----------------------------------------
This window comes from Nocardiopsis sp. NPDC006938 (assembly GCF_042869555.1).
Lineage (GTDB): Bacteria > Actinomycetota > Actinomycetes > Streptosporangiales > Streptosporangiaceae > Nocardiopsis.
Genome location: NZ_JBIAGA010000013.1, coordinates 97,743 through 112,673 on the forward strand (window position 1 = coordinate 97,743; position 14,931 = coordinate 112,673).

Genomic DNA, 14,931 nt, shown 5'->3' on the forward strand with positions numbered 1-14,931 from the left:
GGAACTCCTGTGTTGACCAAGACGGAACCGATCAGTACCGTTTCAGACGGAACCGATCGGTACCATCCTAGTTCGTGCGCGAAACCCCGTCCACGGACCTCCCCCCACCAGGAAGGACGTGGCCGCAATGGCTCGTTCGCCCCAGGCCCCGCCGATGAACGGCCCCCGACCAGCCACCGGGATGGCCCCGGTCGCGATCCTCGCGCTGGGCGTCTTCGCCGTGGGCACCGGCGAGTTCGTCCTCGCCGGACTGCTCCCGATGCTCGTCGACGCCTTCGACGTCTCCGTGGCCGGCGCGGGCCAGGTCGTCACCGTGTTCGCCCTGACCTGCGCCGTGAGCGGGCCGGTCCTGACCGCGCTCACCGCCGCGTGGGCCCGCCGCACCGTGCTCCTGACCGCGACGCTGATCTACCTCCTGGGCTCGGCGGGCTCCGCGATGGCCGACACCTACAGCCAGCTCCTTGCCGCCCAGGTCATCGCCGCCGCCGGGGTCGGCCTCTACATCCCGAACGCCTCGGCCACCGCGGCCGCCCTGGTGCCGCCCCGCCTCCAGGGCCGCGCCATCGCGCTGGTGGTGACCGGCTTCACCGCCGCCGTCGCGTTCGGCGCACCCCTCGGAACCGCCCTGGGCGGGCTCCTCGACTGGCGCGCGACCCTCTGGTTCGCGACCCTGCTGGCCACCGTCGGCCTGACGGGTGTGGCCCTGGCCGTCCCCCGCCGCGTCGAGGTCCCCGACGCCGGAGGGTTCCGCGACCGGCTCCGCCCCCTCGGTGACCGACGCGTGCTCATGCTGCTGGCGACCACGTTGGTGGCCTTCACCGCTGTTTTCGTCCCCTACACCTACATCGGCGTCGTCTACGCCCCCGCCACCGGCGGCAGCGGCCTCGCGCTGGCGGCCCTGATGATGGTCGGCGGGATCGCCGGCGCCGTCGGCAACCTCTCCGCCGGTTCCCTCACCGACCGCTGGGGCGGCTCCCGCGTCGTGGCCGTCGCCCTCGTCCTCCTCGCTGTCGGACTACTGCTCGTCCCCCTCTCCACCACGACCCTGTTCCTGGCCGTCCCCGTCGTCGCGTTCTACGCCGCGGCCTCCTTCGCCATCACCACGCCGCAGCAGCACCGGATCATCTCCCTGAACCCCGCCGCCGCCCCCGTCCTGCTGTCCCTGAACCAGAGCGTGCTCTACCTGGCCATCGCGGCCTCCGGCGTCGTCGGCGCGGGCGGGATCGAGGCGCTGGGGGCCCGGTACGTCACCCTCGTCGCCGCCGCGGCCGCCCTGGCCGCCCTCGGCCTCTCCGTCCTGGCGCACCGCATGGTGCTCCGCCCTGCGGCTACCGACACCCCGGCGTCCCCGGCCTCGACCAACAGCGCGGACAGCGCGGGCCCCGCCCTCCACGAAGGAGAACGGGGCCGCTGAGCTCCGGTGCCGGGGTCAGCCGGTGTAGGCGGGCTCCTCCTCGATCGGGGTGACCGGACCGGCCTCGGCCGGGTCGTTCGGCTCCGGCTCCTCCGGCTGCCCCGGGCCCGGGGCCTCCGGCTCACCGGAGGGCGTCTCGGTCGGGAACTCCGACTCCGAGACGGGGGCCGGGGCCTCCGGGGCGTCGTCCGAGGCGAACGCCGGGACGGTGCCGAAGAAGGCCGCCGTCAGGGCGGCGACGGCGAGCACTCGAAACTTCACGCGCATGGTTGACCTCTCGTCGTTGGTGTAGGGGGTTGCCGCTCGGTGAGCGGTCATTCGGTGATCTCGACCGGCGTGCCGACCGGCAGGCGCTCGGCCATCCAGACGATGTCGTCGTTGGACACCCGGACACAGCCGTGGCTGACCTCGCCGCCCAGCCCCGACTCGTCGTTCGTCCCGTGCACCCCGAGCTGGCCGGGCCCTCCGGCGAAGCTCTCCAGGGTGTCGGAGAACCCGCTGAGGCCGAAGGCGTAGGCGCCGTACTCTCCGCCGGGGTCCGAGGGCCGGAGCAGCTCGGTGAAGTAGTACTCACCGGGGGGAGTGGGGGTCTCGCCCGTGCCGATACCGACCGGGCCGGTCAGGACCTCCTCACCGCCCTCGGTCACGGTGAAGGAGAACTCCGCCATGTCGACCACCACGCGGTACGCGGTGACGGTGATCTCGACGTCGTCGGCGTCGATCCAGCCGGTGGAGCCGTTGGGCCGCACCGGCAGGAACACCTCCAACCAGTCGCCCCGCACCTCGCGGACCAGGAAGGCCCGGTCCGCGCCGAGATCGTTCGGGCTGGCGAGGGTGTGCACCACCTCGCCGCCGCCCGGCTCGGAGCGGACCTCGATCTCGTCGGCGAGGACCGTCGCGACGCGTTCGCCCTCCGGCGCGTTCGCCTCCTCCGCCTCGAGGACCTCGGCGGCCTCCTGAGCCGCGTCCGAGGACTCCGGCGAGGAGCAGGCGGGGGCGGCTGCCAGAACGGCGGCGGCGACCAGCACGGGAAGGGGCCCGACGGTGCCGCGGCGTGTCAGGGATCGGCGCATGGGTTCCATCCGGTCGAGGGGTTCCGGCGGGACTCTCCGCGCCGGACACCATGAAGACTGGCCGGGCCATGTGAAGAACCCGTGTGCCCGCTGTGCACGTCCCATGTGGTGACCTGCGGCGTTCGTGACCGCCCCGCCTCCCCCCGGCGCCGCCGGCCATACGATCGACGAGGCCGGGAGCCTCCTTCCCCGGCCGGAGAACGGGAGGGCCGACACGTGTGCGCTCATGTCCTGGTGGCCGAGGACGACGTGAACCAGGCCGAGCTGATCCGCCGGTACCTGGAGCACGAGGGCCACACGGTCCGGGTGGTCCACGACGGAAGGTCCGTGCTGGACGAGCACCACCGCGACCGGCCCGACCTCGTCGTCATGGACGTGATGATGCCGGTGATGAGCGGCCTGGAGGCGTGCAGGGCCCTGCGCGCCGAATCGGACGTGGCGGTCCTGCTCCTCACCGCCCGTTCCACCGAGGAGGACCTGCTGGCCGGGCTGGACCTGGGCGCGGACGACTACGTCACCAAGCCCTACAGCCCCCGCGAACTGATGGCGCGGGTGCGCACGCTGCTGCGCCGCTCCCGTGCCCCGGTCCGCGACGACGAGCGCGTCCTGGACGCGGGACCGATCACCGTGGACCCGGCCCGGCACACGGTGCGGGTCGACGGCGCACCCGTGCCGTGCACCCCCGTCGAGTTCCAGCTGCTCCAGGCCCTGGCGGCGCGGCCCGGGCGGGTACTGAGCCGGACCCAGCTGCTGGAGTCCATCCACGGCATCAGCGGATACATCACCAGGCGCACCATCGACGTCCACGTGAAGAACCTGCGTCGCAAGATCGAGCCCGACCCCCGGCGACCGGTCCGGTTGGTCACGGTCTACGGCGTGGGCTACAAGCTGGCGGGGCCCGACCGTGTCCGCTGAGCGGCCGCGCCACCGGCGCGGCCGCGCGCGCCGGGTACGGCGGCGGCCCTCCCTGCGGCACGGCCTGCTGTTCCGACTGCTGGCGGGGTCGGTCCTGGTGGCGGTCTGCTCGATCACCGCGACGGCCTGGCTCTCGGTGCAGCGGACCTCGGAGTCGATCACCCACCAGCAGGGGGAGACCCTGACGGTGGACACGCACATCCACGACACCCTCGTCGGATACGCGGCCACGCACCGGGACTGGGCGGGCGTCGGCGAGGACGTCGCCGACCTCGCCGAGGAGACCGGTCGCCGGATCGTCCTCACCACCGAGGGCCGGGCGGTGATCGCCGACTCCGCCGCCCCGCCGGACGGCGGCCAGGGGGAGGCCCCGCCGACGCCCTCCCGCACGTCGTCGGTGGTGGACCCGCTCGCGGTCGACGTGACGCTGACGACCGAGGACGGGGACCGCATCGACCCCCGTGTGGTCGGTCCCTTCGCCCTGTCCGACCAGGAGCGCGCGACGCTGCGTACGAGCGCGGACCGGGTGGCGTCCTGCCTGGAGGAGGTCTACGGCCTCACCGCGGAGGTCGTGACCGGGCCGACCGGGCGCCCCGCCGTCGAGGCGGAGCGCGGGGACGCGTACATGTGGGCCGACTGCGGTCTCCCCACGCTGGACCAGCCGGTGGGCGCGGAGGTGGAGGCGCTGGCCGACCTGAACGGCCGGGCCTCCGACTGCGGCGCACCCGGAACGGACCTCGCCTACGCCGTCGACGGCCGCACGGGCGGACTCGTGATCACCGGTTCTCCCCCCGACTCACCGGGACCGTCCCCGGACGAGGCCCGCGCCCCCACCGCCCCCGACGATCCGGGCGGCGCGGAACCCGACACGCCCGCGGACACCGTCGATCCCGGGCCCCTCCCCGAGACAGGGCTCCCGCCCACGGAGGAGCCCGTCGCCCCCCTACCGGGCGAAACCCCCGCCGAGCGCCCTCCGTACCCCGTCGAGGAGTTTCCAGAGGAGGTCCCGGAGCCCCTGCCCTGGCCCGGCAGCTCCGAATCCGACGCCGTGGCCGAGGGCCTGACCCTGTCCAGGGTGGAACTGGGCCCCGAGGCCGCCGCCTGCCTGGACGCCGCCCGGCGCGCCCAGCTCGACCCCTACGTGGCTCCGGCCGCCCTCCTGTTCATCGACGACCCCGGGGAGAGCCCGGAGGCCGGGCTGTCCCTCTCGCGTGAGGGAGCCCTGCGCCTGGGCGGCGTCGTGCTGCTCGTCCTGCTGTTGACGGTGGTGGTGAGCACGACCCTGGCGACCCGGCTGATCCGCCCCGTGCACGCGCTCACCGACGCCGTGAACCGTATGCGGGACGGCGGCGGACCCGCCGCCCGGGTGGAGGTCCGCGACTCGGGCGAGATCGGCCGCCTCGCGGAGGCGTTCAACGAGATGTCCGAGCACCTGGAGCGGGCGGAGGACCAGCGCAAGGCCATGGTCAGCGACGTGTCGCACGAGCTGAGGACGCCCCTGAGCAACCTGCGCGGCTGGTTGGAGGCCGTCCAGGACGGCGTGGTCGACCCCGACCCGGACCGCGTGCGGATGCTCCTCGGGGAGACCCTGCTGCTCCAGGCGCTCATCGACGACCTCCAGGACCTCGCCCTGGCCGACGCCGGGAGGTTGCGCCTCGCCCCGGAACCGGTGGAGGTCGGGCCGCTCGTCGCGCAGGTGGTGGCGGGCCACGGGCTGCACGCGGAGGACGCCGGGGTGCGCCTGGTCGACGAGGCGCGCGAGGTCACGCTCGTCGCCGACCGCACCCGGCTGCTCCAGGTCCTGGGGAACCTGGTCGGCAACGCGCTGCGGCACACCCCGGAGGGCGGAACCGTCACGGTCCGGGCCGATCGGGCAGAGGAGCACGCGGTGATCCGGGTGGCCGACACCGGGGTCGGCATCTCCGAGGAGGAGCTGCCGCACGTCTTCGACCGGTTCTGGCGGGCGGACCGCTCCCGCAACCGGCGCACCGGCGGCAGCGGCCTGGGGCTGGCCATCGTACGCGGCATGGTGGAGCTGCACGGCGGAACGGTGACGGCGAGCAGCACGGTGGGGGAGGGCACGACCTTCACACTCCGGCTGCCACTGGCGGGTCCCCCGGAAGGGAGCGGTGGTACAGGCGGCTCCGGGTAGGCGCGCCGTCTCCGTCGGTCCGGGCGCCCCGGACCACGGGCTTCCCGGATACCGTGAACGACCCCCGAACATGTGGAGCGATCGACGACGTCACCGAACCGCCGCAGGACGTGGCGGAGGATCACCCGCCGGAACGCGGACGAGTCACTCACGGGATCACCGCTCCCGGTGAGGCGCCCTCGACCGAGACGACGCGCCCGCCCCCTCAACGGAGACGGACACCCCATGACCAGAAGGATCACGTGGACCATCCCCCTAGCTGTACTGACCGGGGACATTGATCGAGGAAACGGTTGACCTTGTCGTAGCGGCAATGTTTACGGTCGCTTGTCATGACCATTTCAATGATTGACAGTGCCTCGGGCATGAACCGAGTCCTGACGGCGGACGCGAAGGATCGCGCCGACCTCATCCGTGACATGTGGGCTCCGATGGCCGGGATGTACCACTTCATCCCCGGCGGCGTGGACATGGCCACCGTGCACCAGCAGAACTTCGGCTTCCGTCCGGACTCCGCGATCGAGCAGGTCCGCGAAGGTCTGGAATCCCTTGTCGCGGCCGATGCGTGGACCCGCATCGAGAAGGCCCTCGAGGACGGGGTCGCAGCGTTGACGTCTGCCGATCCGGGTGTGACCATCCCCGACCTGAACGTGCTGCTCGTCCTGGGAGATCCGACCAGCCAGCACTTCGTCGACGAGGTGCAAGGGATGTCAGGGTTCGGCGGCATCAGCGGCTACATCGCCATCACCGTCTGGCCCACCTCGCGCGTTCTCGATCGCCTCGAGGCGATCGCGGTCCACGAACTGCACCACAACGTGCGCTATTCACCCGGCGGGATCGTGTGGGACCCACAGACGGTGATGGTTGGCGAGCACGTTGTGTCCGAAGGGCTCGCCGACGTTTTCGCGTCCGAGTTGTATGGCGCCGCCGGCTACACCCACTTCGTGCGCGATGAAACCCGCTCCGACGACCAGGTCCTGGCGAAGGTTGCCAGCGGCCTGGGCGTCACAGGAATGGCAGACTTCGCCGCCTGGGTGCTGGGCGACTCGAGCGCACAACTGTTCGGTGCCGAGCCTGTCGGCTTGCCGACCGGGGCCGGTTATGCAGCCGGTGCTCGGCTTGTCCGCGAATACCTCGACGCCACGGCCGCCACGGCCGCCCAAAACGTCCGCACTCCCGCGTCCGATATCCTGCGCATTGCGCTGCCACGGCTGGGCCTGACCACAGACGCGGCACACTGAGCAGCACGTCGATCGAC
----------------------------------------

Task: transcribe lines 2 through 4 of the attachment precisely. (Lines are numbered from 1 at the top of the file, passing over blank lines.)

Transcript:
Lineage (GTDB): Bacteria > Actinomycetota > Actinomycetes > Streptosporangiales > Streptosporangiaceae > Nocardiopsis.
Genome location: NZ_JBIAGA010000013.1, coordinates 97,743 through 112,673 on the forward strand (window position 1 = coordinate 97,743; position 14,931 = coordinate 112,673).

Genomic DNA, 14,931 nt, shown 5'->3' on the forward strand with positions numbered 1-14,931 from the left: